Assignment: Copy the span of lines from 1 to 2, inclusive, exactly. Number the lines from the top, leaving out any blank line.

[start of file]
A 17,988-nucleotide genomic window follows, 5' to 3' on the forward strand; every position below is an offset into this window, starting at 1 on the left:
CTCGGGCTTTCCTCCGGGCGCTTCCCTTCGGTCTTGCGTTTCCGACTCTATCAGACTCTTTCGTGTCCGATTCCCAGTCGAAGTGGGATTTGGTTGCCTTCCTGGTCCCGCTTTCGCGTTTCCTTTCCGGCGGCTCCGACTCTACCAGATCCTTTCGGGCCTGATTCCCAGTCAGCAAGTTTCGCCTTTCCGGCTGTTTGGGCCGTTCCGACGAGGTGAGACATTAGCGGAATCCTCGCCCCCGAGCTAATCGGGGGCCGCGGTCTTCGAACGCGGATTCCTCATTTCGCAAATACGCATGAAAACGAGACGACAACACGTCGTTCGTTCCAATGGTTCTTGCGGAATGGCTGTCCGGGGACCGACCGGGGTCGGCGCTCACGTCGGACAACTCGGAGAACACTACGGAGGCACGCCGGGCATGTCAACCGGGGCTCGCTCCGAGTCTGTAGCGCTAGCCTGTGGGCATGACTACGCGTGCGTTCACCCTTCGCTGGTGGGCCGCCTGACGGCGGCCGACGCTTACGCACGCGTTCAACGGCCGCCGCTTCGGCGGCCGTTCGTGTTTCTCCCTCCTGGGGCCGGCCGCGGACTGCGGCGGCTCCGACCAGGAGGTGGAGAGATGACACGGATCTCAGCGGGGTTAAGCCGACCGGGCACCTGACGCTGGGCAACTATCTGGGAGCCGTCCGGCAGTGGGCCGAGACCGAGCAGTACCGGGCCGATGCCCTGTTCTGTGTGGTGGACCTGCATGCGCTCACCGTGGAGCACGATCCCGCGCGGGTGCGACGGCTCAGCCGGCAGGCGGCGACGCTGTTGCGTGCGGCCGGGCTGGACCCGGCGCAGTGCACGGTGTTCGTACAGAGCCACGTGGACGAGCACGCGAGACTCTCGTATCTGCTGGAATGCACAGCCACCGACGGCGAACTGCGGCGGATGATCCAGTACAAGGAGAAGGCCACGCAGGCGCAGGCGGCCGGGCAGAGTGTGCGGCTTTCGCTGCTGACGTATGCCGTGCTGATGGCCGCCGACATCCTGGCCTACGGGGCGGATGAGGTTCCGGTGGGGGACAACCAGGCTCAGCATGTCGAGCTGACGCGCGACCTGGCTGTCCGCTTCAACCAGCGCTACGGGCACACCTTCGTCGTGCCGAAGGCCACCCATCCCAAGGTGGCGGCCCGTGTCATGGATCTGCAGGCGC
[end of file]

A 17,988-nucleotide genomic window follows, 5' to 3' on the forward strand; every position below is an offset into this window, starting at 1 on the left:
CTCGGGCTTTCCTCCGGGCGCTTCCCTTCGGTCTTGCGTTTCCGACTCTATCAGACTCTTTCGTGTCCGATTCCCAGTCGAAGTGGGATTTGGTTGCCTTCCTGGTCCCGCTTTCGCGTTTCCTTTCCGGCGGCTCCGACTCTACCAGATCCTTTCGGGCCTGATTCCCAGTCAGCAAGTTTCGCCTTTCCGGCTGTTTGGGCCGTTCCGACGAGGTGAGACATTAGCGGAATCCTCGCCCCCGAGCTAATCGGGGGCCGCGGTCTTCGAACGCGGATTCCTCATTTCGCAAATACGCATGAAAACGAGACGACAACACGTCGTTCGTTCCAATGGTTCTTGCGGAATGGCTGTCCGGGGACCGACCGGGGTCGGCGCTCACGTCGGACAACTCGGAGAACACTACGGAGGCACGCCGGGCATGTCAACCGGGGCTCGCTCCGAGTCTGTAGCGCTAGCCTGTGGGCATGACTACGCGTGCGTTCACCCTTCGCTGGTGGGCCGCCTGACGGCGGCCGACGCTTACGCACGCGTTCAACGGCCGCCGCTTCGGCGGCCGTTCGTGTTTCTCCCTCCTGGGGCCGGCCGCGGACTGCGGCGGCTCCGACCAGGAGGTGGAGAGATGACACGGATCTCAGCGGGGTTAAGCCGACCGGGCACCTGACGCTGGGCAACTATCTGGGAGCCGTCCGGCAGTGGGCCGAGACCGAGCAGTACCGGGCCGATGCCCTGTTCTGTGTGGTGGACCTGCATGCGCTCACCGTGGAGCACGATCCCGCGCGGGTGCGACGGCTCAGCCGGCAGGCGGCGACGCTGTTGCGTGCGGCCGGGCTGGACCCGGCGCAGTGCACGGTGTTCGTACAGAGCCACGTGGACGAGCACGCGAGACTCTCGTATCTGCTGGAATGCACAGCCACCGACGGCGAACTGCGGCGGATGATCCAGTACAAGGAGAAGGCCACGCAGGCGCAGGCGGCCGGGCAGAGTGTGCGGCTTTCGCTGCTGACGTATGCCGTGCTGATGGCCGCCGACATCCTGGCCTACGGGGCGGATGAGGTTCCGGTGGGGGACAACCAGGCTCAGCATGTCGAGCTGACGCGCGACCTGGCTGTCCGCTTCAACCAGCGCTACGGGCACACCTTCGTCGTGCCGAAGGCCACCCATCCCAAGGTGGCGGCCCGTGTCATGGATCTGCAGGCGC